jump to navigation

Oskar Groning: The Comfortable Life of the Morally Guilty April 23, 2015

Posted by voolavex in Social Issues.
Tags: , , , , , , , , , , , ,
trackback

Meet Oskar Groning SSUnterscharführer.  Perhaps the last of the participants in the Final Solution devised by the Nazis to rid the Reich (the 1,000 Year Reich) of Jews, Gays, Infirm, Romany, Disabled and a laundry list complete with designations and badges that were essentially tickets to death.  Just a bookkeeper – he committed no crimes but he was fully trained to do so and he was armed.  And he watched.  As he collected from the walking dead their belongings – money, jewelry, anything of value and recorded it neatly in a ledger so that the Reich would be able to balance its assets as it completed its war to own the planet.

You can read Oskar’s boring early history at Wiki and see that he was bright and destined for better things than being a foot soldier.  He believed in the fight and wanted to join the ranks of the elite who could strut and swagger in their SS uniforms complete with insignias, lightening bolts and boots and britches.  Clean and turned out as a highly placed man in a position of authority and doing meaningful and important work.  What could be more meaningful than being a bookkeeper in a busy death camp, stealing from innocent people about to be gassed and burnt to ashes?  Who needs to shoot prisoners to destroy them?  And how such a mundane assignment relieves the burden of guilt.  His description of his own job, in his own words, makes it sound so routine and clerical one might almost believe that’s all it was.  But it wasn’t and he knew that.  Not for humane or guilty reasons,  He knew what he was doing and why.  He did it because he was a Nazi and a true believer.  And his recounting of the circumstances of his work left me literally sick to my stomach.

I have read all my life –  and since I was very young, as early as JHS, countless of books on the Nazis.  Not an obsession but an attempt over and over to understand why my tribe and 5 million others were so dangerous and lethal to the Nazis they would expend money and energy to make the world free of them.  I should also mention that I read everything on every subject that interested me and this was by no means limited to Nazis but it was of great interest and I simply couldn’t establish any reason for the acts and atrocities that justified or even explained them to e. or made it just a war thing.  The plan was the central leitmotiv for the SS and it did, in many ways, cost Hitler the war.  His loyal foot soldiers starved and froze while Adolf kept the ovens burning and the aktions moving briskly along.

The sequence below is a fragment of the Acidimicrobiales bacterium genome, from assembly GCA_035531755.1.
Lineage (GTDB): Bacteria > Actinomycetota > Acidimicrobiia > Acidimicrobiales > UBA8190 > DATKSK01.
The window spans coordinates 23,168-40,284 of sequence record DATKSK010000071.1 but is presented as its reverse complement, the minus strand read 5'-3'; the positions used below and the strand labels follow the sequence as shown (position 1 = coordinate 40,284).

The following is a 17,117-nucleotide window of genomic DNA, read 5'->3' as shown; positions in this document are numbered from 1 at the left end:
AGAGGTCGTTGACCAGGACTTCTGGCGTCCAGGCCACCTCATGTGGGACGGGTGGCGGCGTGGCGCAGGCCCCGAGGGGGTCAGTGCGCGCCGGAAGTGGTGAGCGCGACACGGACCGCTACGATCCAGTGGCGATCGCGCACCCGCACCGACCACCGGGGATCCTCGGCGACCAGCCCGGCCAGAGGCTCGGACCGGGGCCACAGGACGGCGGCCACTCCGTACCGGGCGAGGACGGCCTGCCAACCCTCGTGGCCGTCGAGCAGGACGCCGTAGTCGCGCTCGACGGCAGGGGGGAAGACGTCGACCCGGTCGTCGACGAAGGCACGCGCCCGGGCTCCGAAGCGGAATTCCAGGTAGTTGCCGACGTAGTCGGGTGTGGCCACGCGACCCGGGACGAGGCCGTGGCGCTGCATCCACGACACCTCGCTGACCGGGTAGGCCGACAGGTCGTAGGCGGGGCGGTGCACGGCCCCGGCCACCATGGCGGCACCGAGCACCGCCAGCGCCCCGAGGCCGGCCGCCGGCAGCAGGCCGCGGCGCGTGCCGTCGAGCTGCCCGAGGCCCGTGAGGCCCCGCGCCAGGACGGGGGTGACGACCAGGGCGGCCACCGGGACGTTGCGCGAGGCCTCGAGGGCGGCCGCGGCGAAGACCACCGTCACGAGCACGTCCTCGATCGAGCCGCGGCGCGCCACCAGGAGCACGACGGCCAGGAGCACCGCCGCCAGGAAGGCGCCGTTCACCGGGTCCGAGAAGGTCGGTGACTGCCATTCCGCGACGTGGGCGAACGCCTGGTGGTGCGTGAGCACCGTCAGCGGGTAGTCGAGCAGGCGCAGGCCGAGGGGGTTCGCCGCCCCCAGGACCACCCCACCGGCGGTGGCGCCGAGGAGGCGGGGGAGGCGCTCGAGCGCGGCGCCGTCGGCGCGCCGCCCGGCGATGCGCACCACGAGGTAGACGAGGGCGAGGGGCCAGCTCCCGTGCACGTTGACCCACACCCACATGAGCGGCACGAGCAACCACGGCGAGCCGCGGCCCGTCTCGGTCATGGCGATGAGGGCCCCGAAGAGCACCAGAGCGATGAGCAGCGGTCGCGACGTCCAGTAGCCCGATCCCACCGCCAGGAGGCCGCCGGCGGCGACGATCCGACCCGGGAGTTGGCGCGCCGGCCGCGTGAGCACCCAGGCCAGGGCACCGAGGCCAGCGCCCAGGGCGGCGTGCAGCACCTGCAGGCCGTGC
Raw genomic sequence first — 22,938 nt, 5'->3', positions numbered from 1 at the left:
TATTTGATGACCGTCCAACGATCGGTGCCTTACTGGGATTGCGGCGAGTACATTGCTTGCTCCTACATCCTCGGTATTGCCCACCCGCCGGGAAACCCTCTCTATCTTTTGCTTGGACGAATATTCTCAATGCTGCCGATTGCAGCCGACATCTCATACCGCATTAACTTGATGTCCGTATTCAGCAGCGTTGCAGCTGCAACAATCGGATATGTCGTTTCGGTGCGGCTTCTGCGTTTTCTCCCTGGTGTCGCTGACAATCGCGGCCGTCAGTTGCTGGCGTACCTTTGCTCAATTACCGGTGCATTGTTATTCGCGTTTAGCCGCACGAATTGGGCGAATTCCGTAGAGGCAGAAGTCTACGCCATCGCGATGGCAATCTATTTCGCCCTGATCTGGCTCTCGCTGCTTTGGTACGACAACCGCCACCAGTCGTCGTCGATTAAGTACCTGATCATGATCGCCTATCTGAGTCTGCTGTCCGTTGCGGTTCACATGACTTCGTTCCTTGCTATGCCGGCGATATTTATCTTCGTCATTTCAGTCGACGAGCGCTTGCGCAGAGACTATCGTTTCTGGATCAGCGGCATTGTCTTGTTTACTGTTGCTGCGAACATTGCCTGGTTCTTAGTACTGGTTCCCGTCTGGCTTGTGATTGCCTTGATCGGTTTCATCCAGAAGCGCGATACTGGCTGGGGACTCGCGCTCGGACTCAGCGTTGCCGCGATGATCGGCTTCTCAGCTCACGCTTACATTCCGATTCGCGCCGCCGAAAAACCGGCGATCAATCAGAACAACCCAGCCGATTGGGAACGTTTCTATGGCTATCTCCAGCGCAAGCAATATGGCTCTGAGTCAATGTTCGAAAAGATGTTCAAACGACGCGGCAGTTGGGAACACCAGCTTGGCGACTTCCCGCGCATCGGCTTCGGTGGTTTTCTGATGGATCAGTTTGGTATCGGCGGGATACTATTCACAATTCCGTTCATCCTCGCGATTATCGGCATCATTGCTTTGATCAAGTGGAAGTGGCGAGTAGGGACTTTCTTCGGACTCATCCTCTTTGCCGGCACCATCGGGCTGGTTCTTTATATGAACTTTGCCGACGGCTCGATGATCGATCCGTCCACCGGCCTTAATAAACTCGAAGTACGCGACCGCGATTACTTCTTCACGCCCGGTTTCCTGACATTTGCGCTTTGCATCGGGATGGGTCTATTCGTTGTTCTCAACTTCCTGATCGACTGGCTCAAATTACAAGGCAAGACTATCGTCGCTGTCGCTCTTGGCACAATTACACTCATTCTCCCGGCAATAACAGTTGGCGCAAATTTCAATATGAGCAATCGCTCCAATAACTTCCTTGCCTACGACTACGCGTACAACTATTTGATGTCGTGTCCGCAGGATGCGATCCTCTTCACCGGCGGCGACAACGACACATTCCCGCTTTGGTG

Reading about Nazis is not light reading.  But missing from the entire body of work were the observations of those who worked on their side.  Denials were invented and documents burned to erase this massive murder plot; war trials were held and the convicted hung or locked up for life but there was another them in those events – those poor SS men were only following orders.  Orders they signed up to follow.  And judging from their job enthusiasm; the orders were followed to the letter and with gusto.  But in the main our knowledge comes from the survivors or the liberators.  The survivors who escaped death but not the memories of their devastating ordeal.  The stories are many things – and each story is part of an homage to human spirit and strength and reading them brings grief and redemption because we know such bravery and honor exists among our species.

So meet Oskar Groning who sat on the other side of the desk.  Who willingly did his job and lived to tell about  it.  Too little too late because despite his accurate and honest descriptions of this savagery, he  said it became routine and he stayed at it for at least two years.  When he was sent to the UK as a laborer and subsequently released he went back to a good and comfortable life and thrived to the grand old age of 93.  Should he get a pass for his self-claimed moral guilt and having “to live with his memories”.  Has he “suffered enough?”  I don’t think so. Nor do I believe he suffered at all.  Read his own words and you decide – I am sure there will be reams of quotes and millions of comments but for me, finally hearing it reported from a live  SSUnterscharführer; in the tongue of The Fatherland; an uniformed officer who saw it happening and kept writing down the numbers.  Three hundred thousand souls vs. 70 years of a clean and comfortable life they never had.  Keep this quote in mind before you excuse him.  There is no excuse.

…a baby crying. The child was lying on the ramp, wrapped in rags. A mother had left it behind, perhaps because she knew that women with infants were sent to the gas chambers immediately. I saw another SS soldier grab the baby by the legs. The crying had bothered him. He smashed the baby’s head against the iron side of a truck until it was silent.[4]

After witnessing this, Gröning went to his boss and told him that he was not able to work at Auschwitz any more, stating that if the extermination of the Jews is necessary, “then at least it should be done within a certain framework”.[3]:138 The superior officer denied Gröning’s request.[3]:138  The framework had already been built.

Advertisements

Comments»

No comments yet — be the first.

Leave a Reply

Fill in your details below or click an icon to log in:

WordPress.com Logo

You are commenting using your WordPress.com account. Log Out / Change )

Twitter picture

You are commenting using your Twitter account. Log Out / Change )

Facebook photo

You are commenting using your Facebook account. Log Out / Change )

Google+ photo

You are commenting using your Google+ account. Log Out / Change )

Connecting to %s